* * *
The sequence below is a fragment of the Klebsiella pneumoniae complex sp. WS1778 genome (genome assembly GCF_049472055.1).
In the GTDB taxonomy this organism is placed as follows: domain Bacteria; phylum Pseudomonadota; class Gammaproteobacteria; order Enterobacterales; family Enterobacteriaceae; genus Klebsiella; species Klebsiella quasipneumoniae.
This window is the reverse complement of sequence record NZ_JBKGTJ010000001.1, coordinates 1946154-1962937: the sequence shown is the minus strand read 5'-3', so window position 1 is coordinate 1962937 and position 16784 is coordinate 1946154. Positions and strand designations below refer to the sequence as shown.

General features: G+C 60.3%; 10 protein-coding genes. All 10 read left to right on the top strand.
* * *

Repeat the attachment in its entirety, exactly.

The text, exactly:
The sequence below is a fragment of the Klebsiella pneumoniae complex sp. WS1778 genome (genome assembly GCF_049472055.1).
In the GTDB taxonomy this organism is placed as follows: domain Bacteria; phylum Pseudomonadota; class Gammaproteobacteria; order Enterobacterales; family Enterobacteriaceae; genus Klebsiella; species Klebsiella quasipneumoniae.
This window is the reverse complement of sequence record NZ_JBKGTJ010000001.1, coordinates 1946154-1962937: the sequence shown is the minus strand read 5'-3', so window position 1 is coordinate 1962937 and position 16784 is coordinate 1946154. Positions and strand designations below refer to the sequence as shown.

General features: G+C 60.3%; 10 protein-coding genes. All 10 read left to right on the top strand.